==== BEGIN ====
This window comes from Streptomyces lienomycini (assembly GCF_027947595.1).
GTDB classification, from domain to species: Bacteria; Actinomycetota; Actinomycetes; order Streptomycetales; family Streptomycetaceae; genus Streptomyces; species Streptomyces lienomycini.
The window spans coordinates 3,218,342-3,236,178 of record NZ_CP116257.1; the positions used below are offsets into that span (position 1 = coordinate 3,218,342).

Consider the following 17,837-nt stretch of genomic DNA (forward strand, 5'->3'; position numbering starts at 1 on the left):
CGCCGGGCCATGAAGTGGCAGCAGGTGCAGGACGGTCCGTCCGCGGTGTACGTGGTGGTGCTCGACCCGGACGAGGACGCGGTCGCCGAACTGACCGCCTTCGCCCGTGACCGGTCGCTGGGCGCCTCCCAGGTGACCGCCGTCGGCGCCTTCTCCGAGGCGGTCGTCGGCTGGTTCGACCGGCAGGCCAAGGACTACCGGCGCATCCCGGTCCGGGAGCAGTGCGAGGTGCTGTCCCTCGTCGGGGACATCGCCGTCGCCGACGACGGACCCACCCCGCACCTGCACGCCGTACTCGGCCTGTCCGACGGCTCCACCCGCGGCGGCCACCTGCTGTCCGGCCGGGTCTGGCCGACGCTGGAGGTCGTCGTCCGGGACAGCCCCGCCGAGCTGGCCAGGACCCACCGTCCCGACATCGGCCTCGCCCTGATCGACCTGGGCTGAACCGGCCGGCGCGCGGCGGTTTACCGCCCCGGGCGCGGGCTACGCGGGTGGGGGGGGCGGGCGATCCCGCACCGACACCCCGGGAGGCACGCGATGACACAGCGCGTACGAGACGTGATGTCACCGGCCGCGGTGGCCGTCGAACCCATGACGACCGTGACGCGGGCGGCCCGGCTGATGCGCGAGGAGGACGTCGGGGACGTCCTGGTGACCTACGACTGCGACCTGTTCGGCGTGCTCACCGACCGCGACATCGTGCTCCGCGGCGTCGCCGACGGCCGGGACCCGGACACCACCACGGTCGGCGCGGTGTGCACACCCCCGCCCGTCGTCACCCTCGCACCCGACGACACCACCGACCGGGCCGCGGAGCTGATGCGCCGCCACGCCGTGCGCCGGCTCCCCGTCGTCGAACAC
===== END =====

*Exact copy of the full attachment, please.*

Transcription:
This window comes from Streptomyces lienomycini (assembly GCF_027947595.1).
GTDB classification, from domain to species: Bacteria; Actinomycetota; Actinomycetes; order Streptomycetales; family Streptomycetaceae; genus Streptomyces; species Streptomyces lienomycini.
The window spans coordinates 3,218,342-3,236,178 of record NZ_CP116257.1; the positions used below are offsets into that span (position 1 = coordinate 3,218,342).

Consider the following 17,837-nt stretch of genomic DNA (forward strand, 5'->3'; position numbering starts at 1 on the left):
CGCCGGGCCATGAAGTGGCAGCAGGTGCAGGACGGTCCGTCCGCGGTGTACGTGGTGGTGCTCGACCCGGACGAGGACGCGGTCGCCGAACTGACCGCCTTCGCCCGTGACCGGTCGCTGGGCGCCTCCCAGGTGACCGCCGTCGGCGCCTTCTCCGAGGCGGTCGTCGGCTGGTTCGACCGGCAGGCCAAGGACTACCGGCGCATCCCGGTCCGGGAGCAGTGCGAGGTGCTGTCCCTCGTCGGGGACATCGCCGTCGCCGACGACGGACCCACCCCGCACCTGCACGCCGTACTCGGCCTGTCCGACGGCTCCACCCGCGGCGGCCACCTGCTGTCCGGCCGGGTCTGGCCGACGCTGGAGGTCGTCGTCCGGGACAGCCCCGCCGAGCTGGCCAGGACCCACCGTCCCGACATCGGCCTCGCCCTGATCGACCTGGGCTGAACCGGCCGGCGCGCGGCGGTTTACCGCCCCGGGCGCGGGCTACGCGGGTGGGGGGGGCGGGCGATCCCGCACCGACACCCCGGGAGGCACGCGATGACACAGCGCGTACGAGACGTGATGTCACCGGCCGCGGTGGCCGTCGAACCCATGACGACCGTGACGCGGGCGGCCCGGCTGATGCGCGAGGAGGACGTCGGGGACGTCCTGGTGACCTACGACTGCGACCTGTTCGGCGTGCTCACCGACCGCGACATCGTGCTCCGCGGCGTCGCCGACGGCCGGGACCCGGACACCACCACGGTCGGCGCGGTGTGCACACCCCCGCCCGTCGTCACCCTCGCACCCGACGACACCACCGACCGGGCCGCGGAGCTGATGCGCCGCCACGCCGTGCGCCGGCTCCCCGTCGTCGAACAC